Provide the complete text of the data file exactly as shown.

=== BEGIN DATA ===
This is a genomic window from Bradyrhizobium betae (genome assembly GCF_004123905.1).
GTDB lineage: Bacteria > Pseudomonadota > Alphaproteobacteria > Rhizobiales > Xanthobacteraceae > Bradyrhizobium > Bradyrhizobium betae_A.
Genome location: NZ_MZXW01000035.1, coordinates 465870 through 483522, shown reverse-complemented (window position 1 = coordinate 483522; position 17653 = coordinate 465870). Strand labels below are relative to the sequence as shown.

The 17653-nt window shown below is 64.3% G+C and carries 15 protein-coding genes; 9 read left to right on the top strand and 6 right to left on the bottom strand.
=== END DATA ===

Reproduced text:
This is a genomic window from Bradyrhizobium betae (genome assembly GCF_004123905.1).
GTDB lineage: Bacteria > Pseudomonadota > Alphaproteobacteria > Rhizobiales > Xanthobacteraceae > Bradyrhizobium > Bradyrhizobium betae_A.
Genome location: NZ_MZXW01000035.1, coordinates 465870 through 483522, shown reverse-complemented (window position 1 = coordinate 483522; position 17653 = coordinate 465870). Strand labels below are relative to the sequence as shown.

The 17653-nt window shown below is 64.3% G+C and carries 15 protein-coding genes; 9 read left to right on the top strand and 6 right to left on the bottom strand.